A Filipinx Drag horror comedy cooking show that re-imagines the tastes and tales that bring us home.
You are invited to be my dinner guests. I promise to engage all of your senses as I cook, play and serve food. You see, with just one bite of the right dish, you can taste the stories from back home – each ingredient and way of cooking providing its own lesson.
These stories tell of our homeland, our bodies, and our Monsters. Mmm, it’s going to be delicious.

Mars Made: Retroforms Future Cactus Garden Experience

Mars Made: Retroforms Cactus Garden Experience is a speculative futures exhibition of work from a Martian Artist Residency Program in the 23rd Century. This show is an artist’s reaction to a once in a lifetime opportunity to visit and experience the Martian environment. From the original underground lava tube gardens to the black sky views from Olympus Mons, this show is a representation of the feeling from being in an Earth alien world. Viewer’s of all ages are invited to experience an environment which wonders at the possibilities of human expression in a human inhabited interplanetary solar system.

This exhibition is the culmination of work developed through a collaboration with ASU’s Interplanetary Initiative under the Pilot II project: The Five Senses in Space and a Sculpture Master of Fine Arts program to create a full immersive environment with a fun and positive vision of the future. The Mars Habitat and future cactus garden are compliments of one another with a basis in speculative science and imaginative artistic expression.


Connectivity_Café is an immersive space that engages human perception, stimulates conversation, and allows for “enchanted” interactions using everyday utensils. Objects and environment are designed to amplify commonplace gestures and behaviors into expressive instruments of improvised playfulness and spontaneous collaboration. The interaction that emerges between participants within this activated space, mediated by seemingly benign objects, emphasizes the dining event as a ceremony performed collectively. We believe that approaching dining as an experiential form gives us a platform for exploring ceremony and ritual as improvisatory events. Join us in the café to make some music with new friends!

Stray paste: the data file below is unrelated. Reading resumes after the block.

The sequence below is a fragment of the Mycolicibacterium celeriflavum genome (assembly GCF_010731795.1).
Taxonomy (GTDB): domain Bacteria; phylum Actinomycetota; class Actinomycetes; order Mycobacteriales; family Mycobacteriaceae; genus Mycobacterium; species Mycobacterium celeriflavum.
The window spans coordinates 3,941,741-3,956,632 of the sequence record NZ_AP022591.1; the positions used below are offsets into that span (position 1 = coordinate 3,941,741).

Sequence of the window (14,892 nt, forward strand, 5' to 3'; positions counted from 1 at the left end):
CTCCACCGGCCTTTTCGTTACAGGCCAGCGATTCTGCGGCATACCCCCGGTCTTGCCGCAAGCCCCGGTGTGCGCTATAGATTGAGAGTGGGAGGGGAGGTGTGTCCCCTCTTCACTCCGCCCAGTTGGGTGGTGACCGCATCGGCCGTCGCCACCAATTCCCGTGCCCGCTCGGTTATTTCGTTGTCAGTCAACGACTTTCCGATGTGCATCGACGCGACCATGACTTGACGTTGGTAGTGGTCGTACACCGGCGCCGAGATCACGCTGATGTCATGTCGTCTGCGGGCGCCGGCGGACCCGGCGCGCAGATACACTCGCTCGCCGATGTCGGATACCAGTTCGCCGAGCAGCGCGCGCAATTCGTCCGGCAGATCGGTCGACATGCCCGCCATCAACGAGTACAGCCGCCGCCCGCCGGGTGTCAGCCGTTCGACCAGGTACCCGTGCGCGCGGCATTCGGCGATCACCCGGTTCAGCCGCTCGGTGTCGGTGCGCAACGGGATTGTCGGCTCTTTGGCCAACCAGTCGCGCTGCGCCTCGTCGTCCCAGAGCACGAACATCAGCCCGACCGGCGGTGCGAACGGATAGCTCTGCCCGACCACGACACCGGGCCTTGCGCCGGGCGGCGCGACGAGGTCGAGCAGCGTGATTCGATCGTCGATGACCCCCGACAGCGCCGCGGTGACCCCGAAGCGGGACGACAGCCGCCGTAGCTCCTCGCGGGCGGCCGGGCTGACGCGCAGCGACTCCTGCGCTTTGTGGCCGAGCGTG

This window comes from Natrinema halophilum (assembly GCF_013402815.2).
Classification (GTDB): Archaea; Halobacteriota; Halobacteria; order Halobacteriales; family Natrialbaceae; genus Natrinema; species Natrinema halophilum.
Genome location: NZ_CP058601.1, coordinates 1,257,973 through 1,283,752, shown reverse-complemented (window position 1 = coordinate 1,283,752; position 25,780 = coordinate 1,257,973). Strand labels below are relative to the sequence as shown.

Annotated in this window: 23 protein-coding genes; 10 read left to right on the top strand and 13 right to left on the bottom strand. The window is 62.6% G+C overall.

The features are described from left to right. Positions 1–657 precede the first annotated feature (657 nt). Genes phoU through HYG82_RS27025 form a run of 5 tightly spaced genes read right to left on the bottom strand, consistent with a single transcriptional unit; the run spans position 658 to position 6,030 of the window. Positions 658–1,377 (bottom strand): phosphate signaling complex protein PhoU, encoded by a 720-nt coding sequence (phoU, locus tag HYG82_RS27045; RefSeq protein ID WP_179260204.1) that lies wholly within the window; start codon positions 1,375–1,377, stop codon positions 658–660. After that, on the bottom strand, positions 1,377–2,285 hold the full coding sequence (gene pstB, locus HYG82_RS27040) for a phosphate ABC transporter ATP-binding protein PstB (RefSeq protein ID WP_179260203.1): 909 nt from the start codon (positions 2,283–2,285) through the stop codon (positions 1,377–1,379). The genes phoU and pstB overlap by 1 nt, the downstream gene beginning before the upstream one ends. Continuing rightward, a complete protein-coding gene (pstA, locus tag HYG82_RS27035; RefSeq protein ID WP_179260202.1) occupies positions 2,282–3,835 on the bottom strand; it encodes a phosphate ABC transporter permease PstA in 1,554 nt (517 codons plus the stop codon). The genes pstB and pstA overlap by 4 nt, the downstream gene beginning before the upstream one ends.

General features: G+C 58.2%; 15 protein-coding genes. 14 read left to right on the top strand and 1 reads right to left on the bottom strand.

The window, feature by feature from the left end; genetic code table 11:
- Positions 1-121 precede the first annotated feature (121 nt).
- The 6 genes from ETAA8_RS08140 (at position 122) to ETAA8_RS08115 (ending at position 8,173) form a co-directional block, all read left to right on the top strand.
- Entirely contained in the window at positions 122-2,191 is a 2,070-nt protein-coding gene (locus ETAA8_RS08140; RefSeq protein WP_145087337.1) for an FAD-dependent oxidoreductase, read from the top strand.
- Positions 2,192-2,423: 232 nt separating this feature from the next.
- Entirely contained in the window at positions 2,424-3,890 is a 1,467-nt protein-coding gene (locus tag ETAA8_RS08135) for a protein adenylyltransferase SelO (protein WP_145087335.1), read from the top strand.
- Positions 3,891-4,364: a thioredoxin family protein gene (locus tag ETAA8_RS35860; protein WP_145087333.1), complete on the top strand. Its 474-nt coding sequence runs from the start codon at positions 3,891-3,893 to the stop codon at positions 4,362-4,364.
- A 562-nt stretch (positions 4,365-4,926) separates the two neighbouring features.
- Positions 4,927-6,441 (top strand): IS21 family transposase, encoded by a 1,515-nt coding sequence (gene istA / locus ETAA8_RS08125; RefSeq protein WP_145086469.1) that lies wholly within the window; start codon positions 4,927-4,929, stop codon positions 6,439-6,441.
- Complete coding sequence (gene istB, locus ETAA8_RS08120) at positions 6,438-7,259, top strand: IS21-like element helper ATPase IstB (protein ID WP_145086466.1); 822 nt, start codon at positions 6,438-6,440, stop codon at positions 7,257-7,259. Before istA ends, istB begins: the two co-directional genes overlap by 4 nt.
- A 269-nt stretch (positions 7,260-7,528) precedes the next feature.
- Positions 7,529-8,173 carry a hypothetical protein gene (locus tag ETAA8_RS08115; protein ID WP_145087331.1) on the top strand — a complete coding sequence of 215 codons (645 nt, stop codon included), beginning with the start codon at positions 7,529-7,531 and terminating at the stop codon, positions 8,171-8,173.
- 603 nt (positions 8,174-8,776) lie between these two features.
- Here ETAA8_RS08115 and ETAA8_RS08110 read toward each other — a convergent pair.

Connectivity_Café is an experimental dining experience in which a meal is reimagined as a vehicle for expressive interaction. In this experience, dining is viewed as a social event that may be shaped and conditioned to enable surprising and meaningful sense-making among guests.
The construction of dramatic and theoretical social frameworks is at the center of our research. To fully explore the dining experience as an expressive medium, we carefully cultivate a multitude of immersion methods that challenge and advance current ideas of habitual actions in the dining context. We invite guests to partake in a meal— an inherently communal enterprise—in an “activated” environment where sensor data is processed and synthesized into gesturally modulated expressions. Interactions among guests and reactions from the utensils and other objects create a “theater of things” where expressive gestures are rewarded with unexpected responses from the environment. The primary focus of this experimental meal-as-event is to encourage creative intimacy in a poetic atmosphere. The Connectivity Café promotes conviviality and transforms the isolation and exclusivity that is often the byproduct of new media. We also seek to answer questions about what kinds of artistic expressions may be possible in a ritual context, and how we can stimulate a synesthetic experience that catalyzes a sensory and cognitive appreciation for culture, food history, social behavior, and interpersonal relationships.